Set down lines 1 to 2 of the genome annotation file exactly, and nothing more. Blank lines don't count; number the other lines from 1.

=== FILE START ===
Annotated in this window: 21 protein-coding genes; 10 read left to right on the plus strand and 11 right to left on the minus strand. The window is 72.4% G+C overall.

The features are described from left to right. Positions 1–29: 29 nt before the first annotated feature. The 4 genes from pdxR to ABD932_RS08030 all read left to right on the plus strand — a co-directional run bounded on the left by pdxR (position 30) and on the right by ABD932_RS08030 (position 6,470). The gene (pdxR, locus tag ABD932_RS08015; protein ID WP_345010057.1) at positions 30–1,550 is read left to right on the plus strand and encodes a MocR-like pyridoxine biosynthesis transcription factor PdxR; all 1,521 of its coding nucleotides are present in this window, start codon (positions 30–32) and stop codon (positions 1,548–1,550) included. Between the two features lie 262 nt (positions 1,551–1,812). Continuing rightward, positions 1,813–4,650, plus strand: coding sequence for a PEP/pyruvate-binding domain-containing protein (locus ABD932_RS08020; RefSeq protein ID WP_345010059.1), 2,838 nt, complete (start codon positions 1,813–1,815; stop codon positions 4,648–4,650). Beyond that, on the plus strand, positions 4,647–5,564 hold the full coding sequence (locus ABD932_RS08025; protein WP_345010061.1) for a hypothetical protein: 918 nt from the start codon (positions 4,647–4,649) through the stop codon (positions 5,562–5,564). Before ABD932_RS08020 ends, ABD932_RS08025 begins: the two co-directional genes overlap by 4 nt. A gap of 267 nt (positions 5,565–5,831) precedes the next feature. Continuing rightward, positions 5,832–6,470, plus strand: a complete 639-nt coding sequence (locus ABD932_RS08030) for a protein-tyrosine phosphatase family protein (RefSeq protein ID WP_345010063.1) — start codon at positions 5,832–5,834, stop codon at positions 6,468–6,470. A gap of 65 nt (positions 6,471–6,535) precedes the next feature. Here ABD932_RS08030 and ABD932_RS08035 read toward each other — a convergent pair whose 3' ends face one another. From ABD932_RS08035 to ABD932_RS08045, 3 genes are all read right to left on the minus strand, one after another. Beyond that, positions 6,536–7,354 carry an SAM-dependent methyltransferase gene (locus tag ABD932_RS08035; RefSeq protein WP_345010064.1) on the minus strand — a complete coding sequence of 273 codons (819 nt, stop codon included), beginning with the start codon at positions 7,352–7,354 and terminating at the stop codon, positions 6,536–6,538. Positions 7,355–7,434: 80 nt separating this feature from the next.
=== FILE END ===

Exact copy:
Annotated in this window: 21 protein-coding genes; 10 read left to right on the plus strand and 11 right to left on the minus strand. The window is 72.4% G+C overall.

The features are described from left to right. Positions 1–29: 29 nt before the first annotated feature. The 4 genes from pdxR to ABD932_RS08030 all read left to right on the plus strand — a co-directional run bounded on the left by pdxR (position 30) and on the right by ABD932_RS08030 (position 6,470). The gene (pdxR, locus tag ABD932_RS08015; protein ID WP_345010057.1) at positions 30–1,550 is read left to right on the plus strand and encodes a MocR-like pyridoxine biosynthesis transcription factor PdxR; all 1,521 of its coding nucleotides are present in this window, start codon (positions 30–32) and stop codon (positions 1,548–1,550) included. Between the two features lie 262 nt (positions 1,551–1,812). Continuing rightward, positions 1,813–4,650, plus strand: coding sequence for a PEP/pyruvate-binding domain-containing protein (locus ABD932_RS08020; RefSeq protein ID WP_345010059.1), 2,838 nt, complete (start codon positions 1,813–1,815; stop codon positions 4,648–4,650). Beyond that, on the plus strand, positions 4,647–5,564 hold the full coding sequence (locus ABD932_RS08025; protein WP_345010061.1) for a hypothetical protein: 918 nt from the start codon (positions 4,647–4,649) through the stop codon (positions 5,562–5,564). Before ABD932_RS08020 ends, ABD932_RS08025 begins: the two co-directional genes overlap by 4 nt. A gap of 267 nt (positions 5,565–5,831) precedes the next feature. Continuing rightward, positions 5,832–6,470, plus strand: a complete 639-nt coding sequence (locus ABD932_RS08030) for a protein-tyrosine phosphatase family protein (RefSeq protein ID WP_345010063.1) — start codon at positions 5,832–5,834, stop codon at positions 6,468–6,470. A gap of 65 nt (positions 6,471–6,535) precedes the next feature. Here ABD932_RS08030 and ABD932_RS08035 read toward each other — a convergent pair whose 3' ends face one another. From ABD932_RS08035 to ABD932_RS08045, 3 genes are all read right to left on the minus strand, one after another. Beyond that, positions 6,536–7,354 carry an SAM-dependent methyltransferase gene (locus tag ABD932_RS08035; RefSeq protein WP_345010064.1) on the minus strand — a complete coding sequence of 273 codons (819 nt, stop codon included), beginning with the start codon at positions 7,352–7,354 and terminating at the stop codon, positions 6,536–6,538. Positions 7,355–7,434: 80 nt separating this feature from the next.